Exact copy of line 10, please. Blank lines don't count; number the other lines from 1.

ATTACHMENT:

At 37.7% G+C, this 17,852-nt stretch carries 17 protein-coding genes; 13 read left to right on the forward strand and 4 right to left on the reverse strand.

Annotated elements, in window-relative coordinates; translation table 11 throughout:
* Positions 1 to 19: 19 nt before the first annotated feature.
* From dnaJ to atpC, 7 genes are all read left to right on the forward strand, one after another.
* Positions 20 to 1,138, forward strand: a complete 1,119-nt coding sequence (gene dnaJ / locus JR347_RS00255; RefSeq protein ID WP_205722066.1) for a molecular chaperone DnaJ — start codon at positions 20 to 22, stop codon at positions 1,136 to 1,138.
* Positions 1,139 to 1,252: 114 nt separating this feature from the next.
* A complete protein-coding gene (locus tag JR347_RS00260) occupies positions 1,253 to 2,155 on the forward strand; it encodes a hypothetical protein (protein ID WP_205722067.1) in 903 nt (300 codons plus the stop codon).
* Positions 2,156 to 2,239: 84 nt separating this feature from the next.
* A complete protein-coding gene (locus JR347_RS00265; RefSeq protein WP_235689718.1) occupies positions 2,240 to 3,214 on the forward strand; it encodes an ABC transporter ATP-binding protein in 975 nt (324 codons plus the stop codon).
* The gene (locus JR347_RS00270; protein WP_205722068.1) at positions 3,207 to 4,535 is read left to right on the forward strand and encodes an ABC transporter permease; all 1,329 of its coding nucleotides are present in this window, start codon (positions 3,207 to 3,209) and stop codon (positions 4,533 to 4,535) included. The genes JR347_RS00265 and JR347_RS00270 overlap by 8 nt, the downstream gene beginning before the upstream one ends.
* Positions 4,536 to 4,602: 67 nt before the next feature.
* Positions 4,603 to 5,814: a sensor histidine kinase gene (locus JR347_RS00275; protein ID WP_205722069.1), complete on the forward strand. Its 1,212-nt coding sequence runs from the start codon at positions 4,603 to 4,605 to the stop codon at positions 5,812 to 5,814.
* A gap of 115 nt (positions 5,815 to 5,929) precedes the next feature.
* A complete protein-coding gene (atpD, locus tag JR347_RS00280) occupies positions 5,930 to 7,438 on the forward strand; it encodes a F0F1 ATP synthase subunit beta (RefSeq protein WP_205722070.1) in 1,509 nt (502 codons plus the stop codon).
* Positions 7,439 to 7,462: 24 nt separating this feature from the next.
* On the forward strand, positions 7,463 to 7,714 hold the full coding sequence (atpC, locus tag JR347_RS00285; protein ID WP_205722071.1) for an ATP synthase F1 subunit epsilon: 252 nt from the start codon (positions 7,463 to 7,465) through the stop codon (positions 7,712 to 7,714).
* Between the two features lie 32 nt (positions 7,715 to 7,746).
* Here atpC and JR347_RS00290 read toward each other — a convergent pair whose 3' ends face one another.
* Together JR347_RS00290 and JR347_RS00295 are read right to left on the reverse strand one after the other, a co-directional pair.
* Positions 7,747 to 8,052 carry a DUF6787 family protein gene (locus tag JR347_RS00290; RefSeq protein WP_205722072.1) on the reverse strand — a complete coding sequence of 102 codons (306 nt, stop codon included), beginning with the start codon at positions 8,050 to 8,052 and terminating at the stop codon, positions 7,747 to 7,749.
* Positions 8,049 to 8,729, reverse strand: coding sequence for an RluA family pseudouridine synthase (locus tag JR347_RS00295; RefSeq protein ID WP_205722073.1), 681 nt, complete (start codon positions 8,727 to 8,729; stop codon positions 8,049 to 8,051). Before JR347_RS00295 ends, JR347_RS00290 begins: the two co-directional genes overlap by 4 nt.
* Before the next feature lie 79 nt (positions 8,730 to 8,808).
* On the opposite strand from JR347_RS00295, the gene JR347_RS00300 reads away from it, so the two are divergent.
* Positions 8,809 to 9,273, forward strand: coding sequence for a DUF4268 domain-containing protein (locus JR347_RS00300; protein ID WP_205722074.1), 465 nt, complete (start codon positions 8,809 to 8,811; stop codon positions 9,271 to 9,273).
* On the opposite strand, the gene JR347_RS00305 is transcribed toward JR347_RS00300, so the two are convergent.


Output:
* The gene (locus JR347_RS00270; protein WP_205722068.1) at positions 3,207 to 4,535 is read left to right on the forward strand and encodes an ABC transporter permease; all 1,329 of its coding nucleotides are present in this window, start codon (positions 3,207 to 3,209) and stop codon (positions 4,533 to 4,535) included. The genes JR347_RS00265 and JR347_RS00270 overlap by 8 nt, the downstream gene beginning before the upstream one ends.